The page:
On a perfect July Friday afternoon, sunny, 80 degrees, just hours before the reunion officially begins, a small group of classmates gather.
The nine of us on this houseboat have settled into a loose circle. The day and the water surround us in gentle waves as we travel without any purpose beyond being together. We're past the excitement and surprise of seeing one another again after so many years. We've shared food and the basics of what our lives are like now, who we've become in the last decade.
All afternoon, four other presences have traveled with us, and the conversation now shifts to include them.
Marilyn, whose sharp wit and exotic looks have softened only a little over the years, lost her brother two weeks before our graduation.
Beth, whose beauty and musical talent came into full bloom after we graduated, lost a son just over a year ago.
Cory, whose warm smile has only grown brighter over the years and who brought us together today, bought and remodeled this boat with her father in the last years of his life.
Larry, who dated every woman on this boat in high school, missed the last reunion because he was at home in Florida with his wife, Antonea, who was dying of cancer. I've felt her energy with us all day, and surprise myself with the depth of my desire for her physical presence.
In junior high Beth and Antonea and I were in constant competition for first chair of the flute section in band. Antonea went on to become the majorette of the high school marching band. Beth is a Sweet Adeline and directs musical groups. I hum along with Christmas carols. In high school our circles often overlapped and I considered both of them close friends. For a good portion of my early adult life, I would have given anything to trade places with either of those women.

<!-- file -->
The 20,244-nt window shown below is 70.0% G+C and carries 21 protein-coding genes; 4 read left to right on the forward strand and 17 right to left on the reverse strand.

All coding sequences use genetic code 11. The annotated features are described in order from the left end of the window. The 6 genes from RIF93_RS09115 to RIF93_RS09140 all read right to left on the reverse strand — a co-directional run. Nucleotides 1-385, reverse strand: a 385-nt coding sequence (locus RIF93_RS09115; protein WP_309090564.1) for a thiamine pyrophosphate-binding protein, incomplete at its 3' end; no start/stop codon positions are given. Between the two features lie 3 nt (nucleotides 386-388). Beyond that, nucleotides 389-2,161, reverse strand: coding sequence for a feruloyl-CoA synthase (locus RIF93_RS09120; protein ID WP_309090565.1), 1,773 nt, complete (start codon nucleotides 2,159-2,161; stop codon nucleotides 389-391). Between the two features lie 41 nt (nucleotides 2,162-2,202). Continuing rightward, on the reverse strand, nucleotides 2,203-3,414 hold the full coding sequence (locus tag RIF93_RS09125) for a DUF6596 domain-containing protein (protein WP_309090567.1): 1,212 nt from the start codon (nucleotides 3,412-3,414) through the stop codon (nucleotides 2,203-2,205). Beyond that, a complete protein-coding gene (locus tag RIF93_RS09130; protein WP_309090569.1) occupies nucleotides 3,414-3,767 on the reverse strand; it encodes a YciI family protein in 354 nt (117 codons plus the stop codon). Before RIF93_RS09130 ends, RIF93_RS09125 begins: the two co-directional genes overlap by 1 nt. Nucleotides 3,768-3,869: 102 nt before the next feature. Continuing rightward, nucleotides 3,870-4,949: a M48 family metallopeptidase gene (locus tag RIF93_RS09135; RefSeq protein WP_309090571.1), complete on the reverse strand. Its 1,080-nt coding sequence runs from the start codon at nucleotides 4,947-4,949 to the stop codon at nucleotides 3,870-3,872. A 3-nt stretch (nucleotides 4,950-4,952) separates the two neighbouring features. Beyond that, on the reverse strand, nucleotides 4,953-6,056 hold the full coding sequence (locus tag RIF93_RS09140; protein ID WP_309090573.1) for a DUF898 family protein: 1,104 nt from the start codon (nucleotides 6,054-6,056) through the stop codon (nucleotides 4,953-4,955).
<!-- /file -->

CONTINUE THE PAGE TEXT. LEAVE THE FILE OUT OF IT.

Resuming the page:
Someone asks Cory if her dad ever visits her on the boat. Her affirmative answer leads Beth to tell the story of her son coming to her shortly after his death. Marilyn acknowledges that her brother is still a regular and real presence in her life. Larry's recounting of Antonea's visit to the home they shared in Florida has us laughing. She moved things from one place to the other, in such a conspicuous manner that there was no way he could miss that it was her.
Later that afternoon Tom and Marcia and I are relaxing in their living room, reliving the intimacy of the houseboat gathering. Marcia is in the middle of a new Antonea story when the fireplace poker flies from its stand, clatters on the hearth barely missing Tom's glass of soda, and comes to rest on the carpet at his feet. We look at each other, laugh with the delight of children who've discovered a new treasure, and offer our verbal greetings skyward to our dead friend.
At the Saturday night reunion dinner, all the names of our classmates who have died, maybe a dozen in all, are read aloud. There are the two boys who were struck by lightning the spring before graduation. There are the two Steves who died of drug overdoses: one a hood in high school who never found his way, the other a popular jock who became a doctor and then lost his way. There is Antonea. There are several other names for whom I feel little connection, but for whose passing I feel a real and aching sadness.
I look around the room, filled with people who know me in a way no one else can, and realize our dead classmates will always be alive whenever we gather. Our remembering, our stories, our shared feelings of loss have the tremendous power to resurrect them. For this weekend at least, all 188 of us exist together - the dead, the absent, the lost, and those present - bonded by the adolescent passions that continue to create life.
photo from Flickr